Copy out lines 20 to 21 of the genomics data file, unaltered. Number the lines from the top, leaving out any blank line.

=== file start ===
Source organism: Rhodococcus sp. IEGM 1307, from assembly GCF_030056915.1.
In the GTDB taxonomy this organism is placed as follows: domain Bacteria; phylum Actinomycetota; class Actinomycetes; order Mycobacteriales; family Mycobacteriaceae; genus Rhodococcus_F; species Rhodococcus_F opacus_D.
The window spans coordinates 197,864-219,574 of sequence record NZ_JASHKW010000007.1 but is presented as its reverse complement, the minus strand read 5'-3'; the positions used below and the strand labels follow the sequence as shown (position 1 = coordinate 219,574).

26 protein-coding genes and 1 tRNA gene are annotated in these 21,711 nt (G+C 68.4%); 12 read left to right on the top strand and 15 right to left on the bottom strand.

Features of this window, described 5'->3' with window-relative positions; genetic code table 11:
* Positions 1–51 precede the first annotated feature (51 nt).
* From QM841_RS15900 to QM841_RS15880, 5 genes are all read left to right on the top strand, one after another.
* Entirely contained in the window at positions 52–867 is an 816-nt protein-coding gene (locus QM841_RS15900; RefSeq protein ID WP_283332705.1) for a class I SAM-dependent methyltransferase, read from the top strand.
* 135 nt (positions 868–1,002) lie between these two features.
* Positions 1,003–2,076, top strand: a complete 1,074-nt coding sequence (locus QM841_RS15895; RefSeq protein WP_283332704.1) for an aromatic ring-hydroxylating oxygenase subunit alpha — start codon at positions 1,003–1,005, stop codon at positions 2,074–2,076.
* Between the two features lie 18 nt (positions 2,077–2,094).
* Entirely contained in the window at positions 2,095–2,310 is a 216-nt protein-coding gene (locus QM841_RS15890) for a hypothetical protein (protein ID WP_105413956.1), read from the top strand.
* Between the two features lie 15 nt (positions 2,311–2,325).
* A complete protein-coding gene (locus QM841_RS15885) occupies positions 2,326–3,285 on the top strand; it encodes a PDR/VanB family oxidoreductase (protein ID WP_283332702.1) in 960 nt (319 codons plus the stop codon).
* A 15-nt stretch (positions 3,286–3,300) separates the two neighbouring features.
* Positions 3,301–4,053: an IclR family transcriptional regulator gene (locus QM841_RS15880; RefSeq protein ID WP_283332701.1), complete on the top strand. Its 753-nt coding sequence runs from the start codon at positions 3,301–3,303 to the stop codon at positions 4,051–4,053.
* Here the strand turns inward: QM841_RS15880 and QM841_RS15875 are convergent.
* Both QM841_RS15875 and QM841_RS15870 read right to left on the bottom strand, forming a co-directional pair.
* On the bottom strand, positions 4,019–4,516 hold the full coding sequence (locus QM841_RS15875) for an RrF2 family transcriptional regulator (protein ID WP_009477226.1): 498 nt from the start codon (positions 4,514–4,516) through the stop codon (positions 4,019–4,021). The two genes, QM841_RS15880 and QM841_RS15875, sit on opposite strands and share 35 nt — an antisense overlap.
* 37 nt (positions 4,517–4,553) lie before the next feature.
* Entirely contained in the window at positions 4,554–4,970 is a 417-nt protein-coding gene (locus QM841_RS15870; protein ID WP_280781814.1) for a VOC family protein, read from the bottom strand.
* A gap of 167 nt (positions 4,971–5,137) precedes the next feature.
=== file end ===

* 37 nt (positions 4,517–4,553) lie before the next feature.
* Entirely contained in the window at positions 4,554–4,970 is a 417-nt protein-coding gene (locus QM841_RS15870; protein ID WP_280781814.1) for a VOC family protein, read from the bottom strand.